Toki et al. (2021) retrospectively analyzed 14 patients with TOT, SCI, and ASIA A who received a protocol of non-invasive ventilation (NIV) which assessed ventilator setting, interface, and respiratory training. 11 patients were switched to NIV, showing that a history of TOT ventilation of less than one year was correlated with successful switching (100%), compared with TOT ventilation of ≥ 1 year.

Prospective studies on weaning protocols are required to determine the best way to assess, treat and wean people requiring MV following SCI.

Mechanical insufflation-exsufflation (e.g., using a “Cough Assist machine”) is a therapy in which the device gradually inflates the lungs (insufflation), followed by an immediate and abrupt change to negative pressure, which produces a rapid exhalation (exsufflation), which simulates a cough, and helps to clear secretions.


There is level 4 evidence (from one case series Wong et al. 2012) that the implementation of specialized respiratory management (HVtV, HFPV, MIE) resulted in an improvement of respiratory status in all study participants.

There is level 3 evidence (from one retrospective study: Gundogdu et al. 2017) that the implementation of a respiratory rehabilitation protocol, consisting of respiratory assessment and management of different aspects, improved respiratory parameters of MV-dependent patients before/after the weaning protocol and also in tracheostomized participants; provided a rate of 70% of successful weaning from MV ant TT in MV-dependent patients, a rate of 96% of TOT closure and a rate of 85.7% of decannulation in patients with cervical SCI.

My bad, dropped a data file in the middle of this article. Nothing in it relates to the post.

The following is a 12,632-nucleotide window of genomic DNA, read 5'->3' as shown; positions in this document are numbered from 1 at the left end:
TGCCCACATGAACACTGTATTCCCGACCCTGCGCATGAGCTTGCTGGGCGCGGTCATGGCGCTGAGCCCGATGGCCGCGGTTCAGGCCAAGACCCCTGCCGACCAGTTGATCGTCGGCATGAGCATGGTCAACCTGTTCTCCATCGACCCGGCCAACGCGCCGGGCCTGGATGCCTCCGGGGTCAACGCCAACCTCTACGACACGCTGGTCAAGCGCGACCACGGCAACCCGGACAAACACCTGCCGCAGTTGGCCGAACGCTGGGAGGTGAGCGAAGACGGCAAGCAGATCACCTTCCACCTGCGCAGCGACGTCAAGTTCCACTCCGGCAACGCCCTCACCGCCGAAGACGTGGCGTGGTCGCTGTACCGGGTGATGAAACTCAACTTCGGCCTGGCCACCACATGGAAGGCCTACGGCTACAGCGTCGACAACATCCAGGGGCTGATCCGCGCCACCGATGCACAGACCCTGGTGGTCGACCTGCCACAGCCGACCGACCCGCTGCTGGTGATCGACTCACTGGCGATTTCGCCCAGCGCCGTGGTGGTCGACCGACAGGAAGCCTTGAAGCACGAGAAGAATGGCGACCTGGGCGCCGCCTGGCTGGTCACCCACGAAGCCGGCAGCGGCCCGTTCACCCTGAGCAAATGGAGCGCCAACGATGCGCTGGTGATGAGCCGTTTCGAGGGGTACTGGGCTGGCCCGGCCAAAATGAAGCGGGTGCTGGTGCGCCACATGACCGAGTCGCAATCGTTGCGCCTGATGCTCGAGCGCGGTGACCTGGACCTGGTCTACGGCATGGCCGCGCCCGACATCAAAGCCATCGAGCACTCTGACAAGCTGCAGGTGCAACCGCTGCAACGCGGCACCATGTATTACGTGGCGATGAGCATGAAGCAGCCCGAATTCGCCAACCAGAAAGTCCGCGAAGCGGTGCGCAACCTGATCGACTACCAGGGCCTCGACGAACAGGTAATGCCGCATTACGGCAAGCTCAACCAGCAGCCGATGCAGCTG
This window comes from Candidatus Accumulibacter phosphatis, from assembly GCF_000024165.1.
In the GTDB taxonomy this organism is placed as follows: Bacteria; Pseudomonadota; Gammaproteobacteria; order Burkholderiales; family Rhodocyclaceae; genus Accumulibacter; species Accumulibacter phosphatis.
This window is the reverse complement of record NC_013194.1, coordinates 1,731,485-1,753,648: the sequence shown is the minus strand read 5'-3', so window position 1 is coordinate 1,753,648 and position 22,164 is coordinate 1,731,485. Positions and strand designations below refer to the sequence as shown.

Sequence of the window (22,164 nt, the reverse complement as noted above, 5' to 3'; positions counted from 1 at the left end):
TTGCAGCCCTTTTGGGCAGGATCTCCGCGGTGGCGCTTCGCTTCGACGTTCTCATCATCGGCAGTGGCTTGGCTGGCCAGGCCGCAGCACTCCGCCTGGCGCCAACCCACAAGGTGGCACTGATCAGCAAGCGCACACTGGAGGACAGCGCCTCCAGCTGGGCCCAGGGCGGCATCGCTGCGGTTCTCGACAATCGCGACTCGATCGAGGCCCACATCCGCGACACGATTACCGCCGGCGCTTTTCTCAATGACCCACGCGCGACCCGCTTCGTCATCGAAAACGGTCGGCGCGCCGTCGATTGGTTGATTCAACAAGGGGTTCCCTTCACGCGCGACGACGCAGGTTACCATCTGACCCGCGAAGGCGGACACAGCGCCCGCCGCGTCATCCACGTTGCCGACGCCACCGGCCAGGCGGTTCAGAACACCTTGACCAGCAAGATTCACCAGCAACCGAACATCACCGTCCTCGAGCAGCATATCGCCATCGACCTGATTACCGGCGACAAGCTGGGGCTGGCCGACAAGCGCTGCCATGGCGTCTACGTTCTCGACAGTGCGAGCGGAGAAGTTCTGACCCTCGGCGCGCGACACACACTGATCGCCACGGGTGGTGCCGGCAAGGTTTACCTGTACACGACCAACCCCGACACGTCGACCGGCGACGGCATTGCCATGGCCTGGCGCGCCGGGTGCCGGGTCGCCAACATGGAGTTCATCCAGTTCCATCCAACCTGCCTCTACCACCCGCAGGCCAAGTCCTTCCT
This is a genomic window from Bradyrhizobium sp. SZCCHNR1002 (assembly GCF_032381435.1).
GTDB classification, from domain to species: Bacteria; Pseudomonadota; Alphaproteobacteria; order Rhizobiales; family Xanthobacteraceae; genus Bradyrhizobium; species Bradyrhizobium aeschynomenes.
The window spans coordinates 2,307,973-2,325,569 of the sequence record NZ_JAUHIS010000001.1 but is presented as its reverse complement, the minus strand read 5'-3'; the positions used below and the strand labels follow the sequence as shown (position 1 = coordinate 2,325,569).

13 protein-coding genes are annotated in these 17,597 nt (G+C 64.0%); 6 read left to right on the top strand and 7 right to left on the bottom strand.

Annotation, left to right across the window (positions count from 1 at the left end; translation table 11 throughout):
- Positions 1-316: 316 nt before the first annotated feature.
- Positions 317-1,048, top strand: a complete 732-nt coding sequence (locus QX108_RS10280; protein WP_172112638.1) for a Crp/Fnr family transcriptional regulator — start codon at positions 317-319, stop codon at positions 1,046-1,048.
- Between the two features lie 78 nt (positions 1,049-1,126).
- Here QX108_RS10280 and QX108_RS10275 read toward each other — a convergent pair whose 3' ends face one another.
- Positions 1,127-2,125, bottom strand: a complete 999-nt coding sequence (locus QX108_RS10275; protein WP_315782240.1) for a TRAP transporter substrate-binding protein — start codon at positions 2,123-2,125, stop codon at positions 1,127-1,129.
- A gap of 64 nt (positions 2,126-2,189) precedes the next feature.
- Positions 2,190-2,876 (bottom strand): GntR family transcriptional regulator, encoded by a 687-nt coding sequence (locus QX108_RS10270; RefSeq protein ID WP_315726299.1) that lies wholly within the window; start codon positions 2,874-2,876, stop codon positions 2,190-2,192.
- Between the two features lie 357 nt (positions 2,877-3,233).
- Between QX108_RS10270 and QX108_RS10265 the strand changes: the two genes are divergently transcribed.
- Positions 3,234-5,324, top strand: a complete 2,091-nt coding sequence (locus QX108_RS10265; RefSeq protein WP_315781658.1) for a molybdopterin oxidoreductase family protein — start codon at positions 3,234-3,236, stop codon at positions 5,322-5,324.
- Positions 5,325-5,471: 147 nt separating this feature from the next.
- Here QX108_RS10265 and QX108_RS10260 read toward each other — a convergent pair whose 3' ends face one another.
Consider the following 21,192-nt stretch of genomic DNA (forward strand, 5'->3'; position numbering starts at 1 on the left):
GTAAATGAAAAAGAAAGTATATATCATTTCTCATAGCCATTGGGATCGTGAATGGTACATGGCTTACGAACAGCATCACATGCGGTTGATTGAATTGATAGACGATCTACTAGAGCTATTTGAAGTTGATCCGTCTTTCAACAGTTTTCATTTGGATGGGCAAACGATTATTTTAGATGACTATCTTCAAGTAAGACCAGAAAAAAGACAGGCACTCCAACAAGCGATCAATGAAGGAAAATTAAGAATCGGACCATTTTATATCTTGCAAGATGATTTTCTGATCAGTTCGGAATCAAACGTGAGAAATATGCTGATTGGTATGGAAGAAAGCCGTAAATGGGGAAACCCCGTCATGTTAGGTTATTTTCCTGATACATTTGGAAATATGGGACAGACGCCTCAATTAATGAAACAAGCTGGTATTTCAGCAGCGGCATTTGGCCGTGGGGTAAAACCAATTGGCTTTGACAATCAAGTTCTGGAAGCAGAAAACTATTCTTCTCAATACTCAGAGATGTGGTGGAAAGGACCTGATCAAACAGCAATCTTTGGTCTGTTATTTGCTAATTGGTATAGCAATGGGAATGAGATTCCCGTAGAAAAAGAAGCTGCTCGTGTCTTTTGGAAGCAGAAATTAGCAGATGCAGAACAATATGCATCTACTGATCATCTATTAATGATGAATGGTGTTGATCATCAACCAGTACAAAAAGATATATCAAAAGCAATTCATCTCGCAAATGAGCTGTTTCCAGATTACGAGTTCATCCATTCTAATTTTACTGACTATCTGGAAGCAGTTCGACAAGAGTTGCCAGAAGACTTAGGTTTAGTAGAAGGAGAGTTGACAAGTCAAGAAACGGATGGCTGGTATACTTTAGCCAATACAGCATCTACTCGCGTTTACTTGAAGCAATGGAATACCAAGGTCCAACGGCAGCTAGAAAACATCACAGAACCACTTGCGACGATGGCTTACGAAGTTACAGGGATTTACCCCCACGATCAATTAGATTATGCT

There is level 4 evidence (from one prospective study: Kaufman et al. 2022) that the implementation of a treatment protocol which included a surgical algorithm that involved DP, phrenic nerve reconstruction, and diaphragm muscle replacement provided a rate of 80% of successful weaning (40% partial weaning and 80% complete weaning) in patients with ventilator-dependent cervical tetraplegia and ASIA A.

There is level 4 evidence (from one retrospective study: Toki et al. 2021) that the implementation of a protocol of NIV which assess ventilator setting, interface, and respiratory training in 5 steps provided a rate of 78.6% of a successful switch to NIV in patients with SCI and ASIA A.

There is level 4 evidence (from one case series study: Peterson et al. 1994) that PFVB protocol is more successful for weaning people with C3 and C4 spinal cord injuries than IMV.

There is level 4 evidence (from one case series study: Onders et al. 2010) that DP served as an effective weaning protocol in all participants.

There is level 4 evidence (from one pre-post study: Gutierrez et al. 2003) that a resistive and endurance protocol increases inspiratory pressure, expiratory pressure, and VC especially in low tetraplegia (C4-C7).

There is level 4 evidence (from one retrospective case series: Romero-Ganuza et al. 2015) that though many people with SCI will require MV they can be successfully weaned from it.